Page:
Kubu, his co-workers and his extended family are delineated with such care, respect and gentle humor that I wouldn't be at all surprised to discover that each one of them is a real person. Even if they are not, they became real in my mind as the pages turned. Reading these books is to learn of traditional family life in Botswana, and to learn that co-workers around the world love to joke with each other:

"Kubu, I've got to go. See if you can arrange things for the rest of the day so that you don't drown any of my detectives, don't start a war with Namibia, and don't release a horde of murderers into the community. Do you think you can handle that?"

In only the second book of what I hope is a very long series, I savored a complex plot, a setting that can literally sink its teeth into a reader, and cast of characters that live and breathe on the page. All of this is written by two talented men who aren't afraid to shake things up and let me know that I should not take Detective Kubu or any of the others for granted. Life is short. Life is uncertain. Bad things can happen to good people. I am most definitely looking forward to the third book in this series!

I know that some of you probably saw "Botswana" and immediately thought of the series written by Alexander McCall Smith. You're probably wondering how Detective Kubu "stacks up" against Precious Ramotswe. I've read Smith's series. Both are wonderful at portraying Botswana for the armchair travelers amongst us who like to be taken to faraway lands. However, for a true mystery lover like me, Detective Kubu definitely has the edge. Michael Stanley's series is one not to be missed.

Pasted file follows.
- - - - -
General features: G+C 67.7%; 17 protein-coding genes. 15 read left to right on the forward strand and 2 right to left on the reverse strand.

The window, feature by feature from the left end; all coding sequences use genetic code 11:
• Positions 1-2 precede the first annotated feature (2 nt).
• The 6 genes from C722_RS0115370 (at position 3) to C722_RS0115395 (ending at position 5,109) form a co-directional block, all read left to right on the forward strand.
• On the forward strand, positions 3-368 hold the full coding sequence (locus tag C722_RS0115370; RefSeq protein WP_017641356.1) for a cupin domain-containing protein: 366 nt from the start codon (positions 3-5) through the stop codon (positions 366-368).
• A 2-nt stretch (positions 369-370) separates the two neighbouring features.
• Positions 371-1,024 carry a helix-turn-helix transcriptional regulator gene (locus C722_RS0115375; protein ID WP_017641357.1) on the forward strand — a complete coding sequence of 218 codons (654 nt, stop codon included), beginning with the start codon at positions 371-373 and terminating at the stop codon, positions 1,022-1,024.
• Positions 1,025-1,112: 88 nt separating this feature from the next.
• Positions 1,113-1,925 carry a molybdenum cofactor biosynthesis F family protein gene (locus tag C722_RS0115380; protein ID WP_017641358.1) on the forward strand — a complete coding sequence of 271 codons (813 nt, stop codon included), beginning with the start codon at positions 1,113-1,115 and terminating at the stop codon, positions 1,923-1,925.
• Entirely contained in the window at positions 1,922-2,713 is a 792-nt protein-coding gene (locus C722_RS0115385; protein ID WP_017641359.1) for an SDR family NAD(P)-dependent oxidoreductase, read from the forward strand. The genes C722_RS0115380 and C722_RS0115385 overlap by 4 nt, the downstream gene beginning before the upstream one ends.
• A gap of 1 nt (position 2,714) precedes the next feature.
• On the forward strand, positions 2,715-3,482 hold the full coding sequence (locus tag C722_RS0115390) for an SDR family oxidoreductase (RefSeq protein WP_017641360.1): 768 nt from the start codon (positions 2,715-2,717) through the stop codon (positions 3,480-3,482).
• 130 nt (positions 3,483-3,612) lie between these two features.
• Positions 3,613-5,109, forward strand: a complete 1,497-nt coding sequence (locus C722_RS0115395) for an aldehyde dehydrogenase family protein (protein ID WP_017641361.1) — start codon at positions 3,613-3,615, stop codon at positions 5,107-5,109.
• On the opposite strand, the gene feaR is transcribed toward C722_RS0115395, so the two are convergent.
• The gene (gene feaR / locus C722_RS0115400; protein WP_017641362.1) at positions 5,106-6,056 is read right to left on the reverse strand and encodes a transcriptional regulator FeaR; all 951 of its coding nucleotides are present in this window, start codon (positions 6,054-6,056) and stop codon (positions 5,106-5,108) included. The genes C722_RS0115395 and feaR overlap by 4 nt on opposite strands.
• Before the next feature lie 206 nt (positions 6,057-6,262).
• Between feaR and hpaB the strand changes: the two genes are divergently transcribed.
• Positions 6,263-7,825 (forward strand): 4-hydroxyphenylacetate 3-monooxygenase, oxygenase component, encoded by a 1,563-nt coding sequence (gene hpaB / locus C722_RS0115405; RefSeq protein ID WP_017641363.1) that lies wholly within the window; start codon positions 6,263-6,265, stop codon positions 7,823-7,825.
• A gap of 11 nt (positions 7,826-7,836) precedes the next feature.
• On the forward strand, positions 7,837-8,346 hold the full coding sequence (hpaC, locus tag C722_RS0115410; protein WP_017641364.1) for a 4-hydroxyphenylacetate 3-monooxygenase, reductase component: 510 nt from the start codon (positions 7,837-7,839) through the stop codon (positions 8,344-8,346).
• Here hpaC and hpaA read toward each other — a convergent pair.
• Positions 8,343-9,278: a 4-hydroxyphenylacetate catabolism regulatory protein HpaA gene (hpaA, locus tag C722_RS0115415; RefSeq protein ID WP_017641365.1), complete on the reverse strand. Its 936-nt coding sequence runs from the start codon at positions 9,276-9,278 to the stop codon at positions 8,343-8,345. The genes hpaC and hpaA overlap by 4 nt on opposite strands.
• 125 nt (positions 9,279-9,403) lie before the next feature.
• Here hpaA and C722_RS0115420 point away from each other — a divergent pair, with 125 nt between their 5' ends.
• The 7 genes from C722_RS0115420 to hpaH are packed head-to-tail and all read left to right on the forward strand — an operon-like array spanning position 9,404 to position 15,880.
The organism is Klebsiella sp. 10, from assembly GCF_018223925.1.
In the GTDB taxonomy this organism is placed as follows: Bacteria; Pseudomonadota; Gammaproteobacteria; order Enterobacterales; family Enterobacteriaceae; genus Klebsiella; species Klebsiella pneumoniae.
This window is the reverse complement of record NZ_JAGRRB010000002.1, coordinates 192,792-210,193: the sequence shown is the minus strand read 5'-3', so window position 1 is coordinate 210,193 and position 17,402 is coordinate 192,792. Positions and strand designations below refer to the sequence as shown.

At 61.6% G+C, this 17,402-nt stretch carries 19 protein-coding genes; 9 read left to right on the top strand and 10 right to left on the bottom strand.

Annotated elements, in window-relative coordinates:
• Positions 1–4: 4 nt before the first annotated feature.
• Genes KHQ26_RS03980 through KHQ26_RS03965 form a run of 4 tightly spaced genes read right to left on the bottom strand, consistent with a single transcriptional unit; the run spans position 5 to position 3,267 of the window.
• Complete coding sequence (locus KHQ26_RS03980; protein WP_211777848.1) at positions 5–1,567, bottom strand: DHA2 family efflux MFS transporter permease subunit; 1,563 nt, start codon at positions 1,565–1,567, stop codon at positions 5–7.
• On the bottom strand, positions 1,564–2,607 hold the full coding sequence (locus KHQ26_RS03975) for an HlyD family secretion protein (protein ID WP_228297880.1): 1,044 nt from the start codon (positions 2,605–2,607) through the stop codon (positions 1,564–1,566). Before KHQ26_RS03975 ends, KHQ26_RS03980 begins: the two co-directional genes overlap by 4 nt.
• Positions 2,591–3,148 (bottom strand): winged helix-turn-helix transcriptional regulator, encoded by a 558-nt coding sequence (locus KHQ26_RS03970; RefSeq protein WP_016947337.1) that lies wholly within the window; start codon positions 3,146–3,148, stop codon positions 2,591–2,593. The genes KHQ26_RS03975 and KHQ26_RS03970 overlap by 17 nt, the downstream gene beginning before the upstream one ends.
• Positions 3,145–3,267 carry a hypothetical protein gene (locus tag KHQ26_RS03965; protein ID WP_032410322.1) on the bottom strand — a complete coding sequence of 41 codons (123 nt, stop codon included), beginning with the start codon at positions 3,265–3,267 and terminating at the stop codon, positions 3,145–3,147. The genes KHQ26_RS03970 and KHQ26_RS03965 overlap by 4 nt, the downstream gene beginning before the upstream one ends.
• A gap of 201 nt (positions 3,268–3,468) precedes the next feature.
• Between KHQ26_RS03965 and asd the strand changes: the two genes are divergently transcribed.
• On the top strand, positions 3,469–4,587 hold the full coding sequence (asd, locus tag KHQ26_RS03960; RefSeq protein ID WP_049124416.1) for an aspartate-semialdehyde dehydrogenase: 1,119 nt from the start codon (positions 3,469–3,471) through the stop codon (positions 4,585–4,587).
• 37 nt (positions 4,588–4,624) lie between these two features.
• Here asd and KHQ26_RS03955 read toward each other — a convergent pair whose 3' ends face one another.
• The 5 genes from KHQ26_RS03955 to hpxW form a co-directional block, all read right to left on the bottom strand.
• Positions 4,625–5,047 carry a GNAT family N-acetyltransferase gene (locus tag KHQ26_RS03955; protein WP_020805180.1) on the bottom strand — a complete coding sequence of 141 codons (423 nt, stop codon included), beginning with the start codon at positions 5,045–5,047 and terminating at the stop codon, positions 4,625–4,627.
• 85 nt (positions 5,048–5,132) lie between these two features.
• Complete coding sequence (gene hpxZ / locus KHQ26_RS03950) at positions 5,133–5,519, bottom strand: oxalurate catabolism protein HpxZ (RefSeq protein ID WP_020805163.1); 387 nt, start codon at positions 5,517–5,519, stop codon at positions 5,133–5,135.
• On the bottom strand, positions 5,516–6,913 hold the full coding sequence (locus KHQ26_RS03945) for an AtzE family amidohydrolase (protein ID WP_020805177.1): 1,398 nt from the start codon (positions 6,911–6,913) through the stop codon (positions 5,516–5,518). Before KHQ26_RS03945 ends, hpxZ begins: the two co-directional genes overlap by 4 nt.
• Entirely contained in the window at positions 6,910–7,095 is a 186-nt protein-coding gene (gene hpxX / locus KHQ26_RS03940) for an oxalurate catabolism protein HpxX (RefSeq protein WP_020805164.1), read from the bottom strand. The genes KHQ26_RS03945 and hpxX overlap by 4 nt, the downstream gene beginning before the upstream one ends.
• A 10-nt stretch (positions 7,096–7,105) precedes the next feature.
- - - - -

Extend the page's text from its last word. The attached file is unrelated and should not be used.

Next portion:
Note: The book contains maps, a cast of characters (with the pronunciations of each name) and a glossary, all of which can be very helpful for readers. I scanned the maps and the cast of characters before I began reading and seldom referred to them again, so don't be afraid that you're going to wear those pages out once you've started reading the book!


  1. This is in my pile to read/review. I hope I enjoy it as much as you did!

  2. That sounds fabulous! I've enjoyed Alexander McCall Smith's series, but have grown a little tired of it.

  3. This is also in my pile to read/review. I'm glad you liked it! I haven't had a chance to read the first one yet, and I probably won't before reading this one.